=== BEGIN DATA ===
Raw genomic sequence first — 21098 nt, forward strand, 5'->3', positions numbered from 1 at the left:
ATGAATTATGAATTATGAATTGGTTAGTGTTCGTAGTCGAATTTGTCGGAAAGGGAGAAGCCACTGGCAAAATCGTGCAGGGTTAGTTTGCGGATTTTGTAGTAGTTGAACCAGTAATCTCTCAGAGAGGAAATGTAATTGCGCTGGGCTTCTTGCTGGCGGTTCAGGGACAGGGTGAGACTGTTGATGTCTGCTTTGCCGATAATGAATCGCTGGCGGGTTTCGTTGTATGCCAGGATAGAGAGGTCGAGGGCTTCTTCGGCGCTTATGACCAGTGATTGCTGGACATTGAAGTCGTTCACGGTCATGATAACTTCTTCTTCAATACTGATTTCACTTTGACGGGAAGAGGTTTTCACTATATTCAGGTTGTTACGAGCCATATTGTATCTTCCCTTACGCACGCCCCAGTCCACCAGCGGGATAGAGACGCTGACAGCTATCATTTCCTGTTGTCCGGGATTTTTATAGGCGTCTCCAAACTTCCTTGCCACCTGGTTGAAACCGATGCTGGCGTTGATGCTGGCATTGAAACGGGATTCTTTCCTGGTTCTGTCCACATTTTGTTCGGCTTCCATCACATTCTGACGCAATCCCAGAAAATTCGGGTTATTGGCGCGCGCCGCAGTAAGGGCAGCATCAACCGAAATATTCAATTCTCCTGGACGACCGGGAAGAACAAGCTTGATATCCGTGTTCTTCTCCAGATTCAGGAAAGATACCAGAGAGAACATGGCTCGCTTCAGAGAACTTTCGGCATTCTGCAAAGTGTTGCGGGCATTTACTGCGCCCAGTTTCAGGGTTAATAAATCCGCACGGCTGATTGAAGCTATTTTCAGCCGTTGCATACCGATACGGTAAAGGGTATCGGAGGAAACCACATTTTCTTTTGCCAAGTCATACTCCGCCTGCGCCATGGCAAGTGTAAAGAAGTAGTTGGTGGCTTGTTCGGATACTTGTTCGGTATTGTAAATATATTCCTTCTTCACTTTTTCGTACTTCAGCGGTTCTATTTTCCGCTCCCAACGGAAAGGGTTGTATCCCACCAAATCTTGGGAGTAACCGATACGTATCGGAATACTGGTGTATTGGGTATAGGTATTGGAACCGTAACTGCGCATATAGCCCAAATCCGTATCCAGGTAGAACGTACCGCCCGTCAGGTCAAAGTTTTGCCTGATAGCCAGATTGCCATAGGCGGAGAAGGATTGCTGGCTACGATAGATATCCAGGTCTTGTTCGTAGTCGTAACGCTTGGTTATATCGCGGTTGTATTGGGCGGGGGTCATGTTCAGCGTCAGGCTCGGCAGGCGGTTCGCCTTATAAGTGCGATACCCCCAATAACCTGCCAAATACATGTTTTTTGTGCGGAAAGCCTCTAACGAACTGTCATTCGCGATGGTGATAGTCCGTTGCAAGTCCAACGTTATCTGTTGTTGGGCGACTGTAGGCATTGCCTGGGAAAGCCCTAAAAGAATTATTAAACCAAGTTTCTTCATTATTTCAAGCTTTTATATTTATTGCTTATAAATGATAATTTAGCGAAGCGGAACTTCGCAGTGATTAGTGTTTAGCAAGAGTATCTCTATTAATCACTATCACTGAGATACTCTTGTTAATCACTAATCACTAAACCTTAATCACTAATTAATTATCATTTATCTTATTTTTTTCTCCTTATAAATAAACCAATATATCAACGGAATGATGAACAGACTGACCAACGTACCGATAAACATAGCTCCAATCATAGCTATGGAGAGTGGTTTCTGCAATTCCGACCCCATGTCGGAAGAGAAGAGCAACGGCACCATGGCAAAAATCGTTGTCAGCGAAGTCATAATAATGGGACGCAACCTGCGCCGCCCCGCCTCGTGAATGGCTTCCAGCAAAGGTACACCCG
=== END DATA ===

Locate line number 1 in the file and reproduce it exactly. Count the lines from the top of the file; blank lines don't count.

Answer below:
Raw genomic sequence first — 21098 nt, forward strand, 5'->3', positions numbered from 1 at the left: